"Lessons From A Six Year Old About Being Brave" by Dr. Jasmine Marcelin

On the eve of my 6th Mother’s Day, I had the honor and pleasure of watching my first-born son (and Marcelin Karate Kid) test in martial arts to advance from his yellow belt to his orange belt.  We’ve been here before when we tested from white to yellow belt, but the nerves seemed more crippling this time.  

The night before his test while getting ready for bed, my son looked at me with tears in his eyes and said “Mommy, I’m nervous about testing tomorrow”. So instead of reading, we lay on the bed and talked about ways to be brave.  

I have struggled to channel bravery with my work-life continuum. Burned out and exhausted, I have struggled to be brave about reclaiming my time for my children.  Lacking bravery, I have imprisoned my creative writing and diversity advocacy. Yet here, in the quiet moment, was my six year old looking to me for courage and bravery.  

I looked back into his eyes and remembered Philippians 4:13 – “I can do all things through Christ who strengthens me.” This verse was my mantra throughout undergraduate and medical school, but I had lost it in recent years.  As I taught my son this verse I felt a peace flow through me, almost eliminating the stress I had been feeling over the past month. 

Louder and louder, we kept repeating it. 

After a few moments, I asked him how he felt. His response: “I feel better”. 

I did too.

The next morning as we prepared for the test, we practiced our super hero stances and shouted at the tops of our lungs “I can do it!” Then we rocked out in my car to a song titled “I’m still standing”. My son modified the verse to “I can do anything through Christ who gives me courage”. He looked at me with bright eyes as he said it and I knew he believed every word.  

When my son’s name was called, he leapt to his mark with a low, reverent bow. He took a deep breath. Then his eyes narrowed with concentration as he assumed his “ready stance”.  As I recorded his performance, I could feel my heart surging. I was nervous for my son, yet he was unconcerned. He channeled his inner Jackie Chan with kicks higher than he had ever practiced, giving his all.  He was in the zone, with determination on his face as the epitome of bravery.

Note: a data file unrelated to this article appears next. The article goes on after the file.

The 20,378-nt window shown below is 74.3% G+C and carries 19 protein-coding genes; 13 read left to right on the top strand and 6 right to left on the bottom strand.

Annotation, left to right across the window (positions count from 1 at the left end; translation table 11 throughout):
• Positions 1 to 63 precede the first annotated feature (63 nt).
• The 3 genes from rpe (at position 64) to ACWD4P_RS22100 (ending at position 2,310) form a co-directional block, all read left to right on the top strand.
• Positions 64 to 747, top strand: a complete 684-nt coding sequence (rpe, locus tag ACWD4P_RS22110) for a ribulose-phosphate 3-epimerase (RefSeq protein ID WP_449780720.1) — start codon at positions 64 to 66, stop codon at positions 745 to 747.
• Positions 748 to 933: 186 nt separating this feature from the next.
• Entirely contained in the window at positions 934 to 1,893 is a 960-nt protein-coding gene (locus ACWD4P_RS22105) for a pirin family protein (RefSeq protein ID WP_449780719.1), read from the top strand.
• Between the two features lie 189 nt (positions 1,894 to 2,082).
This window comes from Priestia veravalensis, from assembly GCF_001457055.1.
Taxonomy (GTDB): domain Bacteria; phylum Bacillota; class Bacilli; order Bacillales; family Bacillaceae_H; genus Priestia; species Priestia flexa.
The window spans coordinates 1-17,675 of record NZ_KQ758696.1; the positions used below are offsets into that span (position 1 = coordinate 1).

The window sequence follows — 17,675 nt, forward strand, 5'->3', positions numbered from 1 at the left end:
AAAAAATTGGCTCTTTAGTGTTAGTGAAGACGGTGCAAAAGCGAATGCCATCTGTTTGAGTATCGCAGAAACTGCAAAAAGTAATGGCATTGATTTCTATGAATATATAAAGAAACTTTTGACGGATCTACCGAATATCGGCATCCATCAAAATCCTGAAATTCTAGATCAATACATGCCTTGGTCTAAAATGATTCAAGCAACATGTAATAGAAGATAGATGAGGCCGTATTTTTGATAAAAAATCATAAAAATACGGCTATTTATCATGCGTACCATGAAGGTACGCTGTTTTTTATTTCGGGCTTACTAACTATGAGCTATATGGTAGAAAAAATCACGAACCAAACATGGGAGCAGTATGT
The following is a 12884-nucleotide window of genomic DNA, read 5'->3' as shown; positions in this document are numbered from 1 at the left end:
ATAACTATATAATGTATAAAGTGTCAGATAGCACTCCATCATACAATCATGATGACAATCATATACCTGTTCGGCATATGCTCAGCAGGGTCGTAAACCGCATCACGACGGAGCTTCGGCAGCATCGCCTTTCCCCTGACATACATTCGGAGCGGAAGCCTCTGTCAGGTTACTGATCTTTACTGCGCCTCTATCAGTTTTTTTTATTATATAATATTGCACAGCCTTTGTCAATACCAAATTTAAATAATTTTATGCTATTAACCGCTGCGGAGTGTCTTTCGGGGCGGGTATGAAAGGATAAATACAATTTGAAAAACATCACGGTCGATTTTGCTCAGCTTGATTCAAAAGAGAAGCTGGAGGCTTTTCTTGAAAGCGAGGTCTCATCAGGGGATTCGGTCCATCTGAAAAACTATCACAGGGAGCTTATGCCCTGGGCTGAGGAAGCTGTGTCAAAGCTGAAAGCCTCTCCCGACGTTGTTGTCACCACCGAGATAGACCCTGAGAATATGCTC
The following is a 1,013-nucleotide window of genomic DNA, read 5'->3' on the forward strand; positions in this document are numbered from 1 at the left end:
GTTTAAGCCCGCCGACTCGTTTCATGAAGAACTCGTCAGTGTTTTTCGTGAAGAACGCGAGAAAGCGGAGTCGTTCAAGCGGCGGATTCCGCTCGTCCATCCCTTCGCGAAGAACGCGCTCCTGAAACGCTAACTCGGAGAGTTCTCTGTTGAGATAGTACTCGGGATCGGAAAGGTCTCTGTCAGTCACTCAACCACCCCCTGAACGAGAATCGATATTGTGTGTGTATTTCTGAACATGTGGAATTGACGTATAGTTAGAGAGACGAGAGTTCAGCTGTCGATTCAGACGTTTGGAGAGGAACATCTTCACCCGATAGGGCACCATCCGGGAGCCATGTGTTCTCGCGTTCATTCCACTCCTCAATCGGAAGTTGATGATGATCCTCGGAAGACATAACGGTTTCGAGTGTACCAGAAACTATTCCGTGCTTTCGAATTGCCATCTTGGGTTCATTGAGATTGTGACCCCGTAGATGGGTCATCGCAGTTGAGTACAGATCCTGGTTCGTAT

Watching my son renewed a fire within me so strong I knew I had to write about it. 

I am not brave because of any one thing I do. I am brave because my son wills me to be. 

A week later, nervous again because of the coming award/belt rank banquet, we revisited our bravery/courage verse while power posing.  The scared boy was gone, replaced with one who was confident and brave. “I’m not nervous, I’m excited!” he said on the day of the banquet. It turns out we had nothing to worry about –he worked hard for that orange belt and earned an A for his performance. I was so proud of him. 

Reflecting on his bravery, I thought back to all of the opportunities I missed because I was not brave.  No more. In that moment, I vowed to be brave very day, starting with publishing this piece. 

Be brave, dear friends. You may find, as challenges present, you will move from nervousness to excitement, and from bravery to achievement.

 

Jasmine Marcelin, MD is an Assistant Professor in the Division of Infectious Diseases and Associate Medical Director of Antimicrobial Stewardship at University of Nebraska Medical Center in Omaha, NE. A native of the Commonwealth of Dominica, Dr. Marcelin recently moved to Omaha after completing residency and fellowship at Mayo Clinic in Rochester, MN.  Dr. Marcelin co-directs the social media initiatives of the UNMC ID Division. She is an advocate for diversity and inclusion in medicine and the value of social media in academic medicine. Follow her on twitter @DrJRMarcelin.